Look again at the battery powered LED torch.

When the torch is on, electric charge flows around the circuit:  the more charge per second that goes around, the more intense the electric current is.  Electric current is measured in charge per second, just like the rate of fluid flow in a pipe would be measured in litres per second.

The LED bulb does not let the current through freely, the battery needs to push it through.  The force with which the battery pushes is called its electric tension or more commonly voltage.  The bulb has some resistance to the flow of current:  the amount of current that passes is an equilibrium act between the force of the voltage and the amount of resistance of the bulb.

We need some units to talk about electricity, in gthe same way that we need units of length, time and mass (metres, seconds and kilograms) to talk about things happening in mechanics.

Here are important definitions of electric units:

• Charge is measured in Coulomb (and we won’t use this unit often).  A Coulomb is just an agreed, fixed number of electrons.
• Current is measured in Coulomb per second, it’s like a flow.
• Tension or voltage is measured in Volt.  It’s very much like a force.
• Resistance is measured in Ohm.  This is a more difficult concept.

## Probable confusion

It’s easy to grasp that the flow of the charge is measured in Coulomb per second.

Unfortunately nobody uses “Coulomb per second”, instead people say “Ampère”.  One Ampère is just a single word for the phrase “one Coulomb per second”.  If later on you feel you are getting confused, just replace Ampère with Coulomb per second.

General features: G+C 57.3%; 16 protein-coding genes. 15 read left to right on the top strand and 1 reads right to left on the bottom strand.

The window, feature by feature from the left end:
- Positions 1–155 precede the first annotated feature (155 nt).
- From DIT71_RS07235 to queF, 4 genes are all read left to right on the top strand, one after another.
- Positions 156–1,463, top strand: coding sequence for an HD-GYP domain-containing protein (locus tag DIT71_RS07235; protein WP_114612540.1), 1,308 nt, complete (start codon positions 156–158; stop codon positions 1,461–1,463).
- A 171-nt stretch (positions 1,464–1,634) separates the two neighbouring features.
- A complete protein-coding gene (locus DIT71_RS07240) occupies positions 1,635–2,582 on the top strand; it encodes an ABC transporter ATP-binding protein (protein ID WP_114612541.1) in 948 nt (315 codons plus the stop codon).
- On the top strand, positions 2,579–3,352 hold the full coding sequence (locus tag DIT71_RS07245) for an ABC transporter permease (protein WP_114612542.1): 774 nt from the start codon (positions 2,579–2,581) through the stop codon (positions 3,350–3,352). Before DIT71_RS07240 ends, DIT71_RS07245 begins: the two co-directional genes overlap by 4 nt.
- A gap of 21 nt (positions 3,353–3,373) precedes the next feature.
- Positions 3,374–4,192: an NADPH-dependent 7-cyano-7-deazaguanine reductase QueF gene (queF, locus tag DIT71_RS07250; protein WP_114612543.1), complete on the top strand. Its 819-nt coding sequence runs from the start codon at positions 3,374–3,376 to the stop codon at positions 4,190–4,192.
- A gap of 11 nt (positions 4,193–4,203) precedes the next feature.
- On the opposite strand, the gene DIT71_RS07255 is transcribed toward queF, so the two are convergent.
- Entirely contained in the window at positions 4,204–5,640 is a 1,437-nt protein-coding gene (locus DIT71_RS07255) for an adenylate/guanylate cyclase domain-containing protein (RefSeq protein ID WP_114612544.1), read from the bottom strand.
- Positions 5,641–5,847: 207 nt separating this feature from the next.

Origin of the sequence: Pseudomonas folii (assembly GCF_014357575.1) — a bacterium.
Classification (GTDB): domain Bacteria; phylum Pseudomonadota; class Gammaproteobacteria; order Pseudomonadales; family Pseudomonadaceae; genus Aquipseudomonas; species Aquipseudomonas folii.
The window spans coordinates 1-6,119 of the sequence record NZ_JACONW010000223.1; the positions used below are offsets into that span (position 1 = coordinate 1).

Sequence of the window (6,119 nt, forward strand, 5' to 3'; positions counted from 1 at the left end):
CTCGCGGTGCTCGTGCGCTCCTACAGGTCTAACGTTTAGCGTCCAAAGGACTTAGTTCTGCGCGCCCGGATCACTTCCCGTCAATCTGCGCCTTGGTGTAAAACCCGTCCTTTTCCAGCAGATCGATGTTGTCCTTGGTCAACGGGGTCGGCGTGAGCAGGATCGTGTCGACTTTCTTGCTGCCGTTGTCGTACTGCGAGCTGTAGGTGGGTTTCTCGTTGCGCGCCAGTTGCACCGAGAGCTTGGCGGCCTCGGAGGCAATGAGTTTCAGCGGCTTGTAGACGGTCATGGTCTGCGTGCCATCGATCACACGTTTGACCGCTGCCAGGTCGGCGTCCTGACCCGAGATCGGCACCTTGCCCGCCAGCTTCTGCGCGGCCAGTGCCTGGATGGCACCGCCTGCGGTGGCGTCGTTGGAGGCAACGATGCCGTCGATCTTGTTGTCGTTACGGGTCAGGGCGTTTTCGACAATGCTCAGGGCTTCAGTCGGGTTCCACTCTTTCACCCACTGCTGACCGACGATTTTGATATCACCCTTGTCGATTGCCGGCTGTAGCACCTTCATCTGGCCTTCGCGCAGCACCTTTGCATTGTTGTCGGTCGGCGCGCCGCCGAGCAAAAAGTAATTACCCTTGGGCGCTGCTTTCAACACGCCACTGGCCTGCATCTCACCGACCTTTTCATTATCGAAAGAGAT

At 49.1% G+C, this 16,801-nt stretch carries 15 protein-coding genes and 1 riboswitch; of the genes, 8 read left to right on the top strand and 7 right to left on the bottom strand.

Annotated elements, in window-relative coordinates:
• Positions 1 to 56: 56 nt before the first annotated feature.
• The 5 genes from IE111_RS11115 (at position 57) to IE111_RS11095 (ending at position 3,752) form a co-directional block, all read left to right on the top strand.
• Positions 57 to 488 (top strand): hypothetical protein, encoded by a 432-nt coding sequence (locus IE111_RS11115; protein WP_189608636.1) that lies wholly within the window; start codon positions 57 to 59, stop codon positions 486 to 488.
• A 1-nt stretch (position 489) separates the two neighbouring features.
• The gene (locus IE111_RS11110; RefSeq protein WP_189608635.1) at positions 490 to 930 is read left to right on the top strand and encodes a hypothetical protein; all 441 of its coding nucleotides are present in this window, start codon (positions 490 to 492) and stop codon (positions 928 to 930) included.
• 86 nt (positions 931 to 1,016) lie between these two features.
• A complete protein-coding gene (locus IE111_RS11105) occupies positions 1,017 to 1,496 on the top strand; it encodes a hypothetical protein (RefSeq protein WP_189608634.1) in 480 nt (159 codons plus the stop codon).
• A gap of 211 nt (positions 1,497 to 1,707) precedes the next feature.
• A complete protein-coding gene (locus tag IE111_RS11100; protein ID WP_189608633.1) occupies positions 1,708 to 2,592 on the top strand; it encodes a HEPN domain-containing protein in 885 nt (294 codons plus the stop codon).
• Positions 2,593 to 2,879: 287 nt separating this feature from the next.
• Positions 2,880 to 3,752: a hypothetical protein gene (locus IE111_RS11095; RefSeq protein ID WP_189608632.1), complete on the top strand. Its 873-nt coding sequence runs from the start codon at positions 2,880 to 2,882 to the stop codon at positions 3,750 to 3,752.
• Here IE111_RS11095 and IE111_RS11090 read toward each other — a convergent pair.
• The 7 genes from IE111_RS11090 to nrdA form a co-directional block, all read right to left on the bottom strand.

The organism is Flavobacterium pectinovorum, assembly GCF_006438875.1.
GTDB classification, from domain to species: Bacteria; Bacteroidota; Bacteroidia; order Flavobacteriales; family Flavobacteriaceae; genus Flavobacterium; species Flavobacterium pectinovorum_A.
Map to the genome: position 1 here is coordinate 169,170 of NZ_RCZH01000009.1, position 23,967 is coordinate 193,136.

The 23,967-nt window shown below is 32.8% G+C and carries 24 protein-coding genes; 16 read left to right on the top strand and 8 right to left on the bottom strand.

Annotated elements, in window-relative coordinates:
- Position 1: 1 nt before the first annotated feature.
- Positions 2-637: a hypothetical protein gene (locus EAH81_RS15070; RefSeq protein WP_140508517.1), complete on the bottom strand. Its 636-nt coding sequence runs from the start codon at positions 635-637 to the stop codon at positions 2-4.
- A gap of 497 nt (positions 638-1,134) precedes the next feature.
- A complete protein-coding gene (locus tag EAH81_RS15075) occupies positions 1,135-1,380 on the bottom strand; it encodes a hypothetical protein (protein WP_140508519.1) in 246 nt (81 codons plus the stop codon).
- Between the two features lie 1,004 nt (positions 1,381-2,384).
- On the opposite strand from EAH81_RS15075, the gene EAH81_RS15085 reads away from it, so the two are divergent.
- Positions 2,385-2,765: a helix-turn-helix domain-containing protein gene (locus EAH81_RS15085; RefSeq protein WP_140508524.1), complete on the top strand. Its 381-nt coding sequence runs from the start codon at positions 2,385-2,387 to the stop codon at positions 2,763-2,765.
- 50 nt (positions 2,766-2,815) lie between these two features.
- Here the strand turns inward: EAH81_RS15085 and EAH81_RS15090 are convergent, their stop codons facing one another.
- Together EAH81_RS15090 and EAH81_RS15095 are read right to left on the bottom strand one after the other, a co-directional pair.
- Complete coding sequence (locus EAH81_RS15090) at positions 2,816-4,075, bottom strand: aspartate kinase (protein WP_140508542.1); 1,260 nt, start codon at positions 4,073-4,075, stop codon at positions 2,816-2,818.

## Notation

It’s a bit tedious to use words or phrases when doing calculations.  In mechanics we use the single letter l for length, measuring it in m (for metres); we use t for time, measuring it in s (for seconds), and so on.

Similarly, in electricity we use:

• I for intensity of current, measured in Ampère = A
• U for tension (don’t ask why) measured in Volt = V
• R for resistance, measured in Ohm = Ω

We can now label our basic circuit:

# First Law

In the simple, labelled circuit the current I is limited by the resistance R of the load and by the voltage U of the power source.

We would not be surprised if the current increased if we increased the voltage:  push harder, more will flow.

Likewise we would not be surprised if the current diminished if we increased the resistance of the load.

In fact there is a precise and simple relation.  If we double the voltage then the current doubles.  If we double the resistance then the current halves.  This just means that the current is proportional to the voltage and inversely proportional to the resistance:

$I=\frac{U}{R}$

This is easy to remember.  The current is the result of hooking the load to the source, it’s what we want to calculate:  it is what we need a formula for.  If the voltage increases the current increases, so the U is on top; if the resistance is bigger then the current is lower so the R is below.